- Think ahead! Don’t use water to defrost frozen foods instead, leave them in the fridge overnight to defrost.
- Boil food in as little water as possible. You just need enough to submerge your pasta and potatoes, and with less water you keep more flavor and nutrients in your veggies.
- When grocery shopping, try to buy more whole foods like vegetables, rice and potatoes. Processed foods and beverages like chips, candies, pre-made meals and sodas take a lot more water to produce than foods that come straight from the farm.

For more tips to save money, save water, and eventually save the planet, please visit H20Conserve.org.

Please don't forget also to sign the petition in support of initiatives for common efforts to provide access to safe water for those most in need.

Change.org|Start Petition

Wednesday, October 13, 2010

Blog Action Day 2010: WATER

Petitions by Change.org|Start a Petition »


OCTOBER 15 IS BLOG ACTION DAY! Blog Action Day is that day of the year when blogs the world over write about a common topic to highlight a pressing concern that warrants the world's attention and immediate action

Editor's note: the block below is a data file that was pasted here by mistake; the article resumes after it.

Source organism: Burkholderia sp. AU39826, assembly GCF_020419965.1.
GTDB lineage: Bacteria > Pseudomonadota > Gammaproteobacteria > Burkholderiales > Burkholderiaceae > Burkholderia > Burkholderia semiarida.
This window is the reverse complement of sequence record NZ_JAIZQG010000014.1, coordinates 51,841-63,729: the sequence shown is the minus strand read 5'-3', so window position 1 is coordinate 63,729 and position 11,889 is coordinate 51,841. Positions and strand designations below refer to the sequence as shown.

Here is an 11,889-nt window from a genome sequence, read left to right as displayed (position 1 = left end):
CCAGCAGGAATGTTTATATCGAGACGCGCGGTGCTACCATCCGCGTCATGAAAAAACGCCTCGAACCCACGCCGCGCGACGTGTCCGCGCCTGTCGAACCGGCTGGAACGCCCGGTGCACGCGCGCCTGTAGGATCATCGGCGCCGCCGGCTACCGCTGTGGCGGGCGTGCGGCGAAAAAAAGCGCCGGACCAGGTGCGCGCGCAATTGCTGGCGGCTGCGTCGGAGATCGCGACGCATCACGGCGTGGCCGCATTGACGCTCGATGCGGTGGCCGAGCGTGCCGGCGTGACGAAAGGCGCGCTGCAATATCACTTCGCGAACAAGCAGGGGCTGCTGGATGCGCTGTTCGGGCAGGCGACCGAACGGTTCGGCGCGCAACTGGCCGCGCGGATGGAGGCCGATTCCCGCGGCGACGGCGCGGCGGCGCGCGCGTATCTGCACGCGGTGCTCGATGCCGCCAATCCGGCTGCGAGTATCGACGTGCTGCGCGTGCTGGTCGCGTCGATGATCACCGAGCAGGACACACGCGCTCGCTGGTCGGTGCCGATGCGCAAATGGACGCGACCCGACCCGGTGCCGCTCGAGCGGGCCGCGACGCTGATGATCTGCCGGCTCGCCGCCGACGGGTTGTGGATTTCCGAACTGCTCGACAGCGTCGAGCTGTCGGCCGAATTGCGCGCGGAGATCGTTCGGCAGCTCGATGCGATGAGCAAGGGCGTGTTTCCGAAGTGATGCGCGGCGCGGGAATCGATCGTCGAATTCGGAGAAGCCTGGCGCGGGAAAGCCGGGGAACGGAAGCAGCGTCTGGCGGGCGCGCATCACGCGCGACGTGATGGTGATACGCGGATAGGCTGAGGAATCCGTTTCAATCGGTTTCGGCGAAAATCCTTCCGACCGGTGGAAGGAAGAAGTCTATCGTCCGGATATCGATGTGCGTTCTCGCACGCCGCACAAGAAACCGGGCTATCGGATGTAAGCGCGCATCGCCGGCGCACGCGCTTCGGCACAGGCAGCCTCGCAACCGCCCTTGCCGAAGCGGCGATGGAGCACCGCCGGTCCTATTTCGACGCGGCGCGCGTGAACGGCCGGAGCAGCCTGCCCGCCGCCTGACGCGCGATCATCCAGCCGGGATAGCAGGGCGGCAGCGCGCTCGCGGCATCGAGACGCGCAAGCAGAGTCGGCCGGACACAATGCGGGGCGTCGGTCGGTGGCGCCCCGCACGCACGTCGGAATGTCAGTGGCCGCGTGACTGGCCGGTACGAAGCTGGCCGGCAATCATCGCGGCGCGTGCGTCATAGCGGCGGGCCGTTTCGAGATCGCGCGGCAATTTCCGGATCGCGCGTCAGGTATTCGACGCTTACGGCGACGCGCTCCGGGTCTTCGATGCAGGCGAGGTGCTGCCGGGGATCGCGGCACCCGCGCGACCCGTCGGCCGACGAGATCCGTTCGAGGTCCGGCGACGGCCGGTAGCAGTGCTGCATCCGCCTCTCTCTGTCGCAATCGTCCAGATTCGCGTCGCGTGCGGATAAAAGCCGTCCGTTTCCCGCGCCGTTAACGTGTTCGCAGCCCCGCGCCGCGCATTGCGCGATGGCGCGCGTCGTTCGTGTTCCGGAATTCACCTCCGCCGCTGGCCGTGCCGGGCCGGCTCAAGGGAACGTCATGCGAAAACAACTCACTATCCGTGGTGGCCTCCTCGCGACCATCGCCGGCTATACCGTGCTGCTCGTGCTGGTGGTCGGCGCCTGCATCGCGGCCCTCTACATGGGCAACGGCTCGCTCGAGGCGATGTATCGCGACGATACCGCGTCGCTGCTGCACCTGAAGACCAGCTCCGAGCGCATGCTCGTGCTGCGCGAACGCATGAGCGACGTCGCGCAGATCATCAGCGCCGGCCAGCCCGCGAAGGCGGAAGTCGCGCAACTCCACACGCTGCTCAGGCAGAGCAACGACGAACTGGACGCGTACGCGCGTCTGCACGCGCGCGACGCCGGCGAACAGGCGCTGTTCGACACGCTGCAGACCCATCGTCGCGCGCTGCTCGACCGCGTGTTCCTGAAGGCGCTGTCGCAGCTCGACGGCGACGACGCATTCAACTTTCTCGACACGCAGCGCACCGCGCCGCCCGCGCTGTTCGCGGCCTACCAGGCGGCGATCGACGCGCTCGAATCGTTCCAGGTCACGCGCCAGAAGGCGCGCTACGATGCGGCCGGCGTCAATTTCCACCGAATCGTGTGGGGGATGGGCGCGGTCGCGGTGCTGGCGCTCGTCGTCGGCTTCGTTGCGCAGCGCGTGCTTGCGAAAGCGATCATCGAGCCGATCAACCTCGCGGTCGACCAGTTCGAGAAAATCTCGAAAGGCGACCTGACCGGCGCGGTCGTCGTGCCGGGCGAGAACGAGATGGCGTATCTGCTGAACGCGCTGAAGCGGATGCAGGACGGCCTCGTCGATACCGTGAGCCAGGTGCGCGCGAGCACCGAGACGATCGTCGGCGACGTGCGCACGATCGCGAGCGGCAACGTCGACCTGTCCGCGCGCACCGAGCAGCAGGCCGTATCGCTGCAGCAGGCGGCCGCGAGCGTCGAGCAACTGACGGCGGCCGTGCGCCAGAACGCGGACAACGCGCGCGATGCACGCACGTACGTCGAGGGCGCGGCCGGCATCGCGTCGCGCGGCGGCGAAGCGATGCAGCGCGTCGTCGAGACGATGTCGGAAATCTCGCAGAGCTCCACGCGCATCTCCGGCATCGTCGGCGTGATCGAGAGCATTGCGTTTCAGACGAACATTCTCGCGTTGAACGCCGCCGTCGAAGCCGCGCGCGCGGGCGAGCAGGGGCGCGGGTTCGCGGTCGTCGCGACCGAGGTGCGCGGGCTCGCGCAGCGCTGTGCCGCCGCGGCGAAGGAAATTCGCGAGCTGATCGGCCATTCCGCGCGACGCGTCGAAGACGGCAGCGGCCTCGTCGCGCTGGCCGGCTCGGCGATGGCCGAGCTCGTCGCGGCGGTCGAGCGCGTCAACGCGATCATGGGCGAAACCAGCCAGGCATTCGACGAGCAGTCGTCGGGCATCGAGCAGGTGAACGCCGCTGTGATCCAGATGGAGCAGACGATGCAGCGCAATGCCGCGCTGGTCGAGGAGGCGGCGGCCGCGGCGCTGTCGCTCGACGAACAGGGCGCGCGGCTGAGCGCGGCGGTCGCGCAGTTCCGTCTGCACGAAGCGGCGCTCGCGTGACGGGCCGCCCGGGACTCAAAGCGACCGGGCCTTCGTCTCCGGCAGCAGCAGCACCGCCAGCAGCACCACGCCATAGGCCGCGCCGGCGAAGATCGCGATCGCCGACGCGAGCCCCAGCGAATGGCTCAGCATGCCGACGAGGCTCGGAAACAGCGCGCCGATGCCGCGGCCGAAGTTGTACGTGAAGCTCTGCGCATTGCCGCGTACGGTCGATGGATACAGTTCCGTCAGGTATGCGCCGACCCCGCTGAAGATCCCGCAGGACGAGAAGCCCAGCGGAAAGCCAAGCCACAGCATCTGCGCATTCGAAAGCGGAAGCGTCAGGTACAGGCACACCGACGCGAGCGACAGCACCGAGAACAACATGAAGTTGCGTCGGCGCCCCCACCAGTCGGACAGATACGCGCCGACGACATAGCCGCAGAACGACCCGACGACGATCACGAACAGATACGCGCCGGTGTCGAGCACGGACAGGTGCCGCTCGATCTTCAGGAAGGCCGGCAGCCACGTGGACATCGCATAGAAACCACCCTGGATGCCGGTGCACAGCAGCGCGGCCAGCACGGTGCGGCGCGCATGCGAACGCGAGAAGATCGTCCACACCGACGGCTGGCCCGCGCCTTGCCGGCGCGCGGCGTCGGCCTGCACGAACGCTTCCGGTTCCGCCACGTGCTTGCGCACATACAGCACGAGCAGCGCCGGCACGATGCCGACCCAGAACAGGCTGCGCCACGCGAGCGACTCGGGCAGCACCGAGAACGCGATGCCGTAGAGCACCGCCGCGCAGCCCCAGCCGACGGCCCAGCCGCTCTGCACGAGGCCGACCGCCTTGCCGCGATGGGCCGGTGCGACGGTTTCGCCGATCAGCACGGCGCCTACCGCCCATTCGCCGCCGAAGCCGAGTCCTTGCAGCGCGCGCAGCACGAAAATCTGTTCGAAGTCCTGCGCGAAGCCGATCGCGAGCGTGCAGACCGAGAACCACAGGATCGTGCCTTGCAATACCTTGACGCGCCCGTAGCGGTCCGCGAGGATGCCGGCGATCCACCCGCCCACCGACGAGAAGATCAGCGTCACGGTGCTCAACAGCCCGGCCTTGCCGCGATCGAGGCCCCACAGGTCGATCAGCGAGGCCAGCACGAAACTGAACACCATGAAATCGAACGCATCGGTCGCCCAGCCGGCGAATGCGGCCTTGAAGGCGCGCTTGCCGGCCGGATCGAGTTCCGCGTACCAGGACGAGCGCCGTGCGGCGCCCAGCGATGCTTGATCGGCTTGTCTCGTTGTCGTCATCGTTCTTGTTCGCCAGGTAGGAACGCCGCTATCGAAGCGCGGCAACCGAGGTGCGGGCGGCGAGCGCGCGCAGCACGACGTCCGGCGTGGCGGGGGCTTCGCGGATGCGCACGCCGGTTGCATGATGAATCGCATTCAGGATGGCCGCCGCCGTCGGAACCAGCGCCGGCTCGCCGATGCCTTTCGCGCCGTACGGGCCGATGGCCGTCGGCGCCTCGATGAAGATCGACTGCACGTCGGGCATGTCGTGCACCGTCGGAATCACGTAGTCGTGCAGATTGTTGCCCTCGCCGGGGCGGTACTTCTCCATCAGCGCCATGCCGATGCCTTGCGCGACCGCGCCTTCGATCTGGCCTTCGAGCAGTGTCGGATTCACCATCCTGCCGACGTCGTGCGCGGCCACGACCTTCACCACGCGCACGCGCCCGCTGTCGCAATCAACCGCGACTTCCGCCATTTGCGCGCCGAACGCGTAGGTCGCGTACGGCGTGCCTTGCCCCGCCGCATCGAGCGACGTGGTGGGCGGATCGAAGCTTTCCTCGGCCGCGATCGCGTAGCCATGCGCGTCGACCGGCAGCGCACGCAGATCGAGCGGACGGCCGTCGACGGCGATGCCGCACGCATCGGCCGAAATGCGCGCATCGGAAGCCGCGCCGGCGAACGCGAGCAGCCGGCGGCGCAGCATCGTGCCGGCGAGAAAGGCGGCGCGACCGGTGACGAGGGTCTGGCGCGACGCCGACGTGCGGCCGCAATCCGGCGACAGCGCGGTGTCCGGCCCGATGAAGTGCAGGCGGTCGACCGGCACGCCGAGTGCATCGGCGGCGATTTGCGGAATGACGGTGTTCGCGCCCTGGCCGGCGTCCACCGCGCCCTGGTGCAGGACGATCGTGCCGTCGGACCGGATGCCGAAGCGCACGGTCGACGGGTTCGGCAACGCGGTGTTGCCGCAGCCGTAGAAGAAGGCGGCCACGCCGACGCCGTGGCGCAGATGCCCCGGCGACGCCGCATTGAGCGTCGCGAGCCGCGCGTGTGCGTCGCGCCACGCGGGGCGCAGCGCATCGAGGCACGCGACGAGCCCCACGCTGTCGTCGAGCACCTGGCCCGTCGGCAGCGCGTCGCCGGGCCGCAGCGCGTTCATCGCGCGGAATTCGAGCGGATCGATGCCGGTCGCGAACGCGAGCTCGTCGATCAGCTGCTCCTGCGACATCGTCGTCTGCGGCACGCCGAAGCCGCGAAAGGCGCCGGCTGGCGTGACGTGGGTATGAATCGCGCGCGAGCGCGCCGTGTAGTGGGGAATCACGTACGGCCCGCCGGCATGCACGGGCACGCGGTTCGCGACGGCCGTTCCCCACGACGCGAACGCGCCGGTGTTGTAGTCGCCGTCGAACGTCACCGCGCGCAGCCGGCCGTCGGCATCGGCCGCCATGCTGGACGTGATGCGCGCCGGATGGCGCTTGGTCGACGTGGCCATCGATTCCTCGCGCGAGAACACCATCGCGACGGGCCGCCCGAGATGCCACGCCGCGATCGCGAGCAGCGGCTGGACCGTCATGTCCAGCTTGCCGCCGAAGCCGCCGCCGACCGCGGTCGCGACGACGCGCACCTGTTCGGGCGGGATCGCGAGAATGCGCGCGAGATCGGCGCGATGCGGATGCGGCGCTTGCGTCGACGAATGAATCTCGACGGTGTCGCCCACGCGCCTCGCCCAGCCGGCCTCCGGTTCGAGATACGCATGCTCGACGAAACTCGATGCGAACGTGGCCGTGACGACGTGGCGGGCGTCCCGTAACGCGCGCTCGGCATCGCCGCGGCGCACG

THIS BLOG ACTION DAY ON OCTOBER 15, 2010- LET ALL OUT BLOGS RESOUND WITH THE CLAMOR FOR BETTER ACCESS TO SAFE AND CONTINUOUS SUPPLY OF- W A T E R !

Maria of the Blog Action Day 2010 Team put together this list of WATER facts and figures to underscore the world's need for wiser use of our water resources:

Unsafe drinking water and lack of sanitation kills more people every year than all forms of violence, including war. Unclean drinking water can incubate some pretty scary diseases, like E. coli, salmonella, cholera and hepatitis A. Given that bouquet of bacteria, it's no surprise that water, or rather lack thereof, causes 42,000 deaths each week.

More people have access to a cell phone than to a toilet. Today, 2.5 billion people lack access to toilets. This means that sewage spills into rivers and streams, contaminating drinking water and causing disease.

Every day, women and children in Africa walk a combined total of 109 million hours to get water. They do this while carrying cisterns weighing around 40 pounds when filled in order to gather water that, in many cases, is still polluted. Aside from putting a great deal of strain on their bodies, walking such long distances keeps children out of school and women away from other endeavors that can help improve the quality of life in their communities.